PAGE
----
Integrated Family Planning and HIV Services for Youth: Applying ECHO Study Findings in the COVID-19 Pandemic

Just over one year ago, the results of the Evidence for Contraceptive Options and HIV Outcomes Study (ECHO) study were released. ECHO was conducted to address years of concern that people who use the contraceptive depot medroxyprogesterone acetate (DMPA) might be at increased risk of HIV infection.

The study found that are that there was no substantial difference in HIV risk among women using the three contraceptive methods studied. All methods (listed below) were safe, highly effective, and acceptable to the study participants. The study also found that although study participants received high quality counseling and clinical contraceptive and HIV services, HIV and sexually transmitted infection (STI) acquisition remained alarmingly high. Here’s the full ECHO Study.

The study evaluated women and adolescent girls’ likelihood of acquiring HIV while using one of three contraceptive methods (see below), over a period of 18 months. The study compared the rate of HIV infection among 7,800 sexually active HIV-negative women between the ages of 16 and 35 in eSwatini, Kenya, South Africa, and Zambia, who wanted to prevent a pregnancy and volunteered to be randomly assigned to use one of the following contraceptive methods:

  • The intramuscular injectable (also known as Depo Provera or DMPA);
  • The copper IUCD (or intrauterine contraceptive device); or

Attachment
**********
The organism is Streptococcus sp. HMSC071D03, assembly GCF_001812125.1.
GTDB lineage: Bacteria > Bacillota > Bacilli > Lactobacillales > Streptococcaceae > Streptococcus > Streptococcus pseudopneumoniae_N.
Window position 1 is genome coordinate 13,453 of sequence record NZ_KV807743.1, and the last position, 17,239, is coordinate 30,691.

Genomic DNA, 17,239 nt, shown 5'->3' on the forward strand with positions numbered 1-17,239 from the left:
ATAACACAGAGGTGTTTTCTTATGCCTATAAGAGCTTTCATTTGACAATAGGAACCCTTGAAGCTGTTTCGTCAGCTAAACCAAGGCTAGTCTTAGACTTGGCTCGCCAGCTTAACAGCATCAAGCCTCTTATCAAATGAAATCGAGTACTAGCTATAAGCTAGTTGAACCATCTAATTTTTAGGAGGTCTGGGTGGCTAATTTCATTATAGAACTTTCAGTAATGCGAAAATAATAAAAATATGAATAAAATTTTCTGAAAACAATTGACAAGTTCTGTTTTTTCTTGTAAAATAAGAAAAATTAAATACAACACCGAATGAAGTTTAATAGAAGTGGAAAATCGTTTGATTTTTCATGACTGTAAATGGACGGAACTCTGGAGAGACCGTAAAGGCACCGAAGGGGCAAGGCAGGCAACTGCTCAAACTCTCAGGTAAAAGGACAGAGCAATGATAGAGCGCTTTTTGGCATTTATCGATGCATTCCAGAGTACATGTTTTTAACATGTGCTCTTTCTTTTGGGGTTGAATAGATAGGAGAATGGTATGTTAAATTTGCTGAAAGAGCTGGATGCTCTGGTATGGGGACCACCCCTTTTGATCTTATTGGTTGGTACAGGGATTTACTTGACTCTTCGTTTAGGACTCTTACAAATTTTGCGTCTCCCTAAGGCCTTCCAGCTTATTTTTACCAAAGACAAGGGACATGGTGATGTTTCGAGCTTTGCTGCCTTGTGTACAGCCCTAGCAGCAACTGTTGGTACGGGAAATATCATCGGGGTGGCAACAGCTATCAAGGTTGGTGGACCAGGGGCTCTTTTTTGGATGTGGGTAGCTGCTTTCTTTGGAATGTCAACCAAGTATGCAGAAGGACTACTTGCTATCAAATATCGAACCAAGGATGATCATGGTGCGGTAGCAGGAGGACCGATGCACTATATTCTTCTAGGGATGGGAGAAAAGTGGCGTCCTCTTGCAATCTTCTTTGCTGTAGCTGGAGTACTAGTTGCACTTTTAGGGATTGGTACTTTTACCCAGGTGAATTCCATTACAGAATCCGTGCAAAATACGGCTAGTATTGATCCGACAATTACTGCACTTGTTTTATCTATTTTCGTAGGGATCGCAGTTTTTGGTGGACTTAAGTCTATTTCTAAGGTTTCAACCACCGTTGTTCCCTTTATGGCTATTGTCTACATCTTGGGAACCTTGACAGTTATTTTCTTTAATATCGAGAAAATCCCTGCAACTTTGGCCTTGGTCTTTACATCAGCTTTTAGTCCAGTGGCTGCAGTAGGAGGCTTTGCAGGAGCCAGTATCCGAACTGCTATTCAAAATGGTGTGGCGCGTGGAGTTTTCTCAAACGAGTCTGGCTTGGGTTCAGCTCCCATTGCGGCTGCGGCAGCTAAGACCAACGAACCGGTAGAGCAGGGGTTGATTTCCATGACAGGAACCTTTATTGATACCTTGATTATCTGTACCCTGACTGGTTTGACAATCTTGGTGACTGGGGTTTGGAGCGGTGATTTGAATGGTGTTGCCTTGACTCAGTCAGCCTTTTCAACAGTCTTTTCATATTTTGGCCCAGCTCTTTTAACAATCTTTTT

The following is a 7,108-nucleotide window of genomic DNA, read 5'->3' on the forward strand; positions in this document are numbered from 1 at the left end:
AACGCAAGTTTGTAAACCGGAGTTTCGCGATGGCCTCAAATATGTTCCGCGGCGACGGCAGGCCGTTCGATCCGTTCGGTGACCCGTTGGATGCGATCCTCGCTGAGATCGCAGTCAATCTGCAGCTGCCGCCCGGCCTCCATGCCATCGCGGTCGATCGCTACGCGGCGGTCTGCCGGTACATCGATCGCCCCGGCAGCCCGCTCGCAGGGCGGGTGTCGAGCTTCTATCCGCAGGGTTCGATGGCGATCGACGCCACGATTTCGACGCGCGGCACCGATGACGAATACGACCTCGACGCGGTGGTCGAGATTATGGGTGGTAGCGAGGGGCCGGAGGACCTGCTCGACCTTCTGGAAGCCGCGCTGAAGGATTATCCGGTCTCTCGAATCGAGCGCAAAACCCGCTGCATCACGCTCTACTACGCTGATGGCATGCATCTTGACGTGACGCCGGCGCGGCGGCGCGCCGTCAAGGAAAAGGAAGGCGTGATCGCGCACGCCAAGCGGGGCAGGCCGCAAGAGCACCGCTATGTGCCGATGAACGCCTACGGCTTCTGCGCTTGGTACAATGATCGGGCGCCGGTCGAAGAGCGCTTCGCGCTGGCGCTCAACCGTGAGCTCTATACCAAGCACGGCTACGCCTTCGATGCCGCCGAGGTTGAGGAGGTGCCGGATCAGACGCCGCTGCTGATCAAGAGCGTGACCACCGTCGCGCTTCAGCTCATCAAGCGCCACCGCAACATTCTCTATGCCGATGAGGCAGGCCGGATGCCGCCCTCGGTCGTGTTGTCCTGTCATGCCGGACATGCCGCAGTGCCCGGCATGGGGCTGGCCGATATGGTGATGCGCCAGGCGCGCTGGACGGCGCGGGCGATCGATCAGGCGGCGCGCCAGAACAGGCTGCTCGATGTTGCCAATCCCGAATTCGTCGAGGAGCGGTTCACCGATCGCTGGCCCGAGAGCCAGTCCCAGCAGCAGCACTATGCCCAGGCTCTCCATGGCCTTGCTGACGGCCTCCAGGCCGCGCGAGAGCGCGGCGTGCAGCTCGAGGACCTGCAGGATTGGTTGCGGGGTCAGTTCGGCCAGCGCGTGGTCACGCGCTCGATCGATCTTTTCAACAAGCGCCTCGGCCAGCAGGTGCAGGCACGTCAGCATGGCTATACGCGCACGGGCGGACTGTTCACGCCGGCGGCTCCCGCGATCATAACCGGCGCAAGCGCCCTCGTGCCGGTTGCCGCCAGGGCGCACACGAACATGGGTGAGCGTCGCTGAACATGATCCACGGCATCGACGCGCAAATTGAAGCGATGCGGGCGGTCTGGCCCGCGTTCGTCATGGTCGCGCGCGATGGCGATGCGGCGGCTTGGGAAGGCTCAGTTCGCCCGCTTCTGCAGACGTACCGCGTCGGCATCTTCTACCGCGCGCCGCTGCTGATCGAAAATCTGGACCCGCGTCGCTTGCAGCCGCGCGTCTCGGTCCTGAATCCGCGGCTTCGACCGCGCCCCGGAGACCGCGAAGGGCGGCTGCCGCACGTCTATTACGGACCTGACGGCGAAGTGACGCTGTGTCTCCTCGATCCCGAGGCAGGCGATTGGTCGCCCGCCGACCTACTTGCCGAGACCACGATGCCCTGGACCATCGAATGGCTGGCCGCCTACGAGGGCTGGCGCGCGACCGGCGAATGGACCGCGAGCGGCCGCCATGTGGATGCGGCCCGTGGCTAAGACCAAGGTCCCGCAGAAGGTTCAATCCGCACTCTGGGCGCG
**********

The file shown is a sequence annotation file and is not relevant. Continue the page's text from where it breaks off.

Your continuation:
• The levonorgestrel implant (also known as Jadelle)

The study confirmed all three methods are safe and effective in preventing unintended pregnancies. Women who used any one of the three contraceptive methods studied had very low rates of unintended pregnancies, and there was no substantial difference in risk of HIV among users of the three contraceptive methods studied.

However, it was discouraging to learn that after decades of efforts to lower the rates of HIV and STIs through a combination of behavior change, structural change, and biomedical approaches (i.e. the provision of counseling, HIV testing, condoms, and STI case management), HIV and STI rates are still unacceptably high.

Since the study findings were released in 2019, COVID-19 has changed everything. Nevertheless, the findings from the study remain relevant and useful, especially as countries consider ways for more effective and efficient use of limited resources that must address multiple health challenges.